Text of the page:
This category covers businesses that primarily do specialized automotive repair, not elsewhere classified, such as fuel service (carburetor repair), brake relining, front-end and wheel alignment, and radiator repair. Businesses that primarily do automotive welding are in SIC 7692: Welding Repair.
811118 (Other Automotive Mechanical and Electrical Repair and Maintenance)
Miscellaneous services done by automotive repair shops included automotive tune-ups, automotive electrical repair, battery and ignition repair, fuel system conversion, generator and starter repair, and brake work. This broad classification had 9,674 businesses in the mid 1990s, many of which were sole proprietorships or partnerships. These shops employed 42,234 people and had annual sales of nearly $3.5 billion in 1997.
As cars became a staple of American life during the mid 1900s, demand for specialized repair services rose. When annual car sales peaked at about 11.5 million annually in the late 1980s, repair shop revenues in this industry reached $2.23 billion in 1987 and industry employment swelled to 40,302. Although most automotive-related industries suffered during the U.S. recession in the late 1980s and early 1990s, repair shops were less affected. As consumers put off buying new cars, they spent more on maintenance and repair, so the industry's sales remained steady. Automotive repair services benefited from the mid 1990s economic recovery as well.
Industry firms generated average revenues of $10 million during 1990s. The majority of shops were local and privately owned, but there also were regional chains that surpassed that median, such as Brake Centers of the Southwest, which had sales of $34.1 million and had 550 employees. In addition, there were industry giants, (many of which were franchises) that generated hundreds of millions of dollars in income, such as Monro Muffler Brake, a Rochester-based company that employed more than 2,100 people and earned $193 million in 1997. Several of these industry giants had products and services that crossed over into other business categories, such as Pep Boys, which offered not only automotive repair services, but also sold auto parts. Pep Boys had sales of $2.3 billion and employed more than 27,000 people in the late 1990s.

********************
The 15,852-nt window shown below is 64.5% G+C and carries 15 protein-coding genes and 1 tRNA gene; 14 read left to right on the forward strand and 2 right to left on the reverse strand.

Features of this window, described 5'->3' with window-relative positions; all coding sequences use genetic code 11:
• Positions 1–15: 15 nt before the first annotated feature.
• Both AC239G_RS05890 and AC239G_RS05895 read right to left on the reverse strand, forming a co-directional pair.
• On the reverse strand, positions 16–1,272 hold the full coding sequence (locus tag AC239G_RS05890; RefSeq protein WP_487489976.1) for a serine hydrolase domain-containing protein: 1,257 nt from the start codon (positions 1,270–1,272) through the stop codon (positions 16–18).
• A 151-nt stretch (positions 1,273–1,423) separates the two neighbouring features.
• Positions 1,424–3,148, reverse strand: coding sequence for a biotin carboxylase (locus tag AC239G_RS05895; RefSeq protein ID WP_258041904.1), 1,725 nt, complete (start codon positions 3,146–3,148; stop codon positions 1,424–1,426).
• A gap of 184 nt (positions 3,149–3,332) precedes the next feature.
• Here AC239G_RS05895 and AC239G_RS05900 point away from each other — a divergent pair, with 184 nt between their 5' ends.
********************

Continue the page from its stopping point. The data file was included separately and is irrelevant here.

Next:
Automotive repair jobs were expected to rise at the same rate as the average for all occupations through 2006, according to the Department of Labor. New job openings for mechanics, however, would most likely be filled by technicians with advanced technical or vocational training—especially those with knowledge of electronics and emissions control equipment. Competition would be more intense for entry-level positions.
More than 100 community colleges offered two-year degrees sponsored by the major automobile makers. In addition, the National Automotive Technicians Education Foundation (NATEF) certified quality training programs offered by high schools and technical schools. In the mid 1990s, mechanics earned a median income between $333 and $667 weekly. Less-skilled mechanics earned less than $250 per week. Master mechanics can earn between $70,000-$100,000 annually.
Dun & Bradstreet Directory of Service Companies 2000. Murray Hill, NJ: 1999.
Information Please Almanac. Boston: Houghton Mifflin, 1993.
U.S. Department of Commerce. 1997 Census of Service Industries & Geographic Area Series. Washington, D.C.: Bureau of the Census, 1999.
U.S. Department of Commerce. U.S. Census Bureau. 1997 NAICS Definitions. Available from http://www.census.gov/epcd/naics/NDEF811.htm .
U.S. Department of Labor. Occupational Outlook Handbook, 1998-1999 Edition. Washington, D.C.: GPO, 1999.